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Thursday, April 25, 2024

Senior citizens commission

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"Our country's seniors deserve no less."

 

 

The House and the Senate passed last month their versions of a soon-to-be enacted law creating a National Commission of Senior Citizens (NCSC) that will be under the Office of the President.

In July 2018, the Department of Budget and Management’s lawyer Avvy Christabelle Alba was against the creation of such a body, citing the cost and duplication of functions of the Department of Social Welfare and Development.

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“It will cost the government about P500 million or more, especially if provincial offices will be established,” she said at the time at a joint hearing of the House Committee on Government Reorganization and the House Committee on Population and Family Relations.

Atty.  Alba hit it on the nose with her estimate. Funds of P520 million were allocated for the commission’s establishment in this year’s national budget under the OP, in anticipation of the law’s enactment.

As for her other concerns, the new agency will absorb the functions of the DSWD related to senior citizens. It also has the power to put up regional offices under the guidance of its six commissioners who are to come from the various regions of the country.

The bill’s authors in the House, among them its principal author, Senior Citizens partylist Rep. Francisco Datol, argued that the Office of Senior Citizens’ Affairs, which is under the local government units, is functionally ineffective.

From the explanatory note to an earlier version of the bill: “In reality, OSCA currently functions merely as a liaison center for senior citizens, concerned mainly with maintaining a regular update on the list of senior citizens and issuing national individual identification cards.

“Across local government units, it has been observed that there is a lack of cohesiveness in terms of services rendered and implementation of these laws by the various OSCA.” There is more of such criticism, equally scathing.

The creation of a single nationwide agency that will implement and enforce senior citizen-related laws and monitor compliance is expected to benefit the more than 8 million senior citizens we are calculated to have at present. That’s 8.2 percent of the population, as estimated by the Commission on Population in January 2018. Of this group, a little over 5 million are 65 and older.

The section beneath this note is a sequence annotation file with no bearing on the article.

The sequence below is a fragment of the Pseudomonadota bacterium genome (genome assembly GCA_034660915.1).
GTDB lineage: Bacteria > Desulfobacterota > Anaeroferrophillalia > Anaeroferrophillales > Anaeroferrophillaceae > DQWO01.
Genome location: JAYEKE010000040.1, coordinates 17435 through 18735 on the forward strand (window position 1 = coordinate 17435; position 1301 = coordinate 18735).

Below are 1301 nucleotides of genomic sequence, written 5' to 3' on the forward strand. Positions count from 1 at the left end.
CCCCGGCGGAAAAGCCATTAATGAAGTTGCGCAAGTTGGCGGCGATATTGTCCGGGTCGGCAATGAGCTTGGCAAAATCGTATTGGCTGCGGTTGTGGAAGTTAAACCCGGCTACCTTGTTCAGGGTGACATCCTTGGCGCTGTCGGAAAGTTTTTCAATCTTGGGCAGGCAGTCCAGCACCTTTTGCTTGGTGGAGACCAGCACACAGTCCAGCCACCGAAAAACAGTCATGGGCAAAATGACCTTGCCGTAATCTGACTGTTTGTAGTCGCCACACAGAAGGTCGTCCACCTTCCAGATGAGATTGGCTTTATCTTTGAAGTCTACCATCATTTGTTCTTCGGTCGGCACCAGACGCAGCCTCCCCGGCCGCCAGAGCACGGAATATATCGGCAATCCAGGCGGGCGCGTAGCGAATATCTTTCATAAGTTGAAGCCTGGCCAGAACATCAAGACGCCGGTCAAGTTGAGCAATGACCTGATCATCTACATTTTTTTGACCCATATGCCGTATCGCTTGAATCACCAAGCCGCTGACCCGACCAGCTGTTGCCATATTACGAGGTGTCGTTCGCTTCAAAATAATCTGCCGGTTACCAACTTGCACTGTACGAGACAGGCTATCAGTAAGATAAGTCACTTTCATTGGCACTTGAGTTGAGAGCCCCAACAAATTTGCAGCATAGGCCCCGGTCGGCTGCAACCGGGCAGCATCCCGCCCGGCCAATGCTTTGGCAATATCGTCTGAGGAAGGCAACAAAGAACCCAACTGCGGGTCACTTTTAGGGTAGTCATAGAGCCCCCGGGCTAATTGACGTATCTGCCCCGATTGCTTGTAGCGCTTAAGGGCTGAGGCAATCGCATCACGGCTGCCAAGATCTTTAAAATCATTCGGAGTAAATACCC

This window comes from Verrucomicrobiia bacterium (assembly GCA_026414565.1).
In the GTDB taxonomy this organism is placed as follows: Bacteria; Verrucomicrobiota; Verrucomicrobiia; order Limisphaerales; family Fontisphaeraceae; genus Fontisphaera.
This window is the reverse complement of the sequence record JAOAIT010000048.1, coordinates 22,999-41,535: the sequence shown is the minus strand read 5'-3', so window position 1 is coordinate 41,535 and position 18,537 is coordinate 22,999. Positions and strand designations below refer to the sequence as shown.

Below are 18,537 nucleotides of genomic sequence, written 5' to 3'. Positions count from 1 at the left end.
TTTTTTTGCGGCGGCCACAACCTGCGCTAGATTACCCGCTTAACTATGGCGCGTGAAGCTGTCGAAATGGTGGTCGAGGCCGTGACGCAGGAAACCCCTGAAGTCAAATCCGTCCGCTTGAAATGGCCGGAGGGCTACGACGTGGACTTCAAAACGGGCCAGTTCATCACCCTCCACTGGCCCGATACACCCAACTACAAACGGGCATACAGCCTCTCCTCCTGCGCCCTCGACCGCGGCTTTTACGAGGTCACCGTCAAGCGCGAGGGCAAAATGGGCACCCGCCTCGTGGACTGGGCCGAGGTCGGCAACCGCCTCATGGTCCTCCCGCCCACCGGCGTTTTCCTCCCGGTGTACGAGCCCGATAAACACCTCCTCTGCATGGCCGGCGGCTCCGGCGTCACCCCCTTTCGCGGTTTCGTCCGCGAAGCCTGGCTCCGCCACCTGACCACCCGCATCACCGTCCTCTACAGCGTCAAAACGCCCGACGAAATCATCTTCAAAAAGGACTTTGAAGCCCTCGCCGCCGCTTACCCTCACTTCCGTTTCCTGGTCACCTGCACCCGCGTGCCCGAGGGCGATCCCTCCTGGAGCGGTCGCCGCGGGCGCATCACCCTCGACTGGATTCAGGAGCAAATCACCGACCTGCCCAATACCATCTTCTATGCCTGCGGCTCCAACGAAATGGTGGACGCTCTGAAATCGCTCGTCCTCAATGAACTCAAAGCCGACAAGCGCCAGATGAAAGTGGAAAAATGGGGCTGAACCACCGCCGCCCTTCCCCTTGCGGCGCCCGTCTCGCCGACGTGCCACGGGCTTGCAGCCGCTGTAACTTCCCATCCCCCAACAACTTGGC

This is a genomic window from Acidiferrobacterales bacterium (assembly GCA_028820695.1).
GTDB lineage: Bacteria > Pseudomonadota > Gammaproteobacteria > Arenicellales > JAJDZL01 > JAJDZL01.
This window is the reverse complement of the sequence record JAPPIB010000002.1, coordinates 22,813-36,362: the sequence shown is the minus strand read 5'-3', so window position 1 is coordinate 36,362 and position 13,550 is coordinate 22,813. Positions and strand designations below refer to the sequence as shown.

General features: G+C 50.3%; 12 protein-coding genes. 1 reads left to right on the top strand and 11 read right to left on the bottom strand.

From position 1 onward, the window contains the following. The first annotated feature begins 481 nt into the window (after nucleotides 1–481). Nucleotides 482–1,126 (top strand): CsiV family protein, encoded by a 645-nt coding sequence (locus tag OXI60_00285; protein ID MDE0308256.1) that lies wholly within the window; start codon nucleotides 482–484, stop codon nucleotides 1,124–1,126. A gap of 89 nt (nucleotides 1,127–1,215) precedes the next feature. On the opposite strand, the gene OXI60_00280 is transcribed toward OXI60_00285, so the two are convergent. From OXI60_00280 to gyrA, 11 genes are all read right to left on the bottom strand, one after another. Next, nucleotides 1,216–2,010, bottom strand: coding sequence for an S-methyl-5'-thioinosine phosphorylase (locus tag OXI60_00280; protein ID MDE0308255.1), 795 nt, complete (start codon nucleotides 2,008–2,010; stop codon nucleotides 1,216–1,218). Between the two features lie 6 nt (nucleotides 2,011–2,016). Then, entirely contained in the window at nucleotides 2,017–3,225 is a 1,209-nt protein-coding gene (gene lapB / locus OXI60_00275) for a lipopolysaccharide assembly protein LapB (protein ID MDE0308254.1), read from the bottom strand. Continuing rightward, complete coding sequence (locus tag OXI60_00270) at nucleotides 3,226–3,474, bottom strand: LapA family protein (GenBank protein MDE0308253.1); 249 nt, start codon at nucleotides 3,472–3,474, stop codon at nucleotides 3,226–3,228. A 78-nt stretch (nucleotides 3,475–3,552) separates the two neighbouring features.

The number of seniors is expected to grow to 11.5 percent of the total population by 2030, according to the National Statistics Office in 2017.

The Philippines is not the only country with an aging population (defined as 7 percent of a nation’s population). The entire world’s population is becoming older, according to the United Nations.

“Population ageing,” goes a report on their website, “is poised to become one of the most significant social transformations of the 21st century, with implications for nearly all sectors of society, including labor and financial markets, the demand for goods and services such as housing, transportation, and social protection…”

“Globally, population aged 60 or over is growing faster than all younger age groups.”

Datol said last week that the NCSC should be up and running by the third or fourth quarter of the year. Meanwhile, “the search for appointees to the commission can begin now,” he said.

The Commission can play a vital role in the welfare of the nation’s seniors if it is staffed with intelligent, hardworking, and caring people who will take this opportunity to deliver essential frontline services to one of the most vulnerable sectors of our society.

In line with that, here’s a question: with the establishment of this new commission, as with other newly-created agencies, how do people know where to apply for jobs? Where do they send their CVs and PDSs (personal data sheet)?

Government offices everywhere are staffed with the incompetent and the inept, their more capable officemates doing the heavy lifting. An organization in this situation can only render half the services it ought at twice the time.

As it is starting from scratch, the NCSC has the amazing chance to do it right from the start. Our country’s seniors deserve no less.

On one hand you have ‘senior citizen’, on the other you have ‘Juan Ponce Enrile.’ #immortal / FB and Twitter: @DrJennyO

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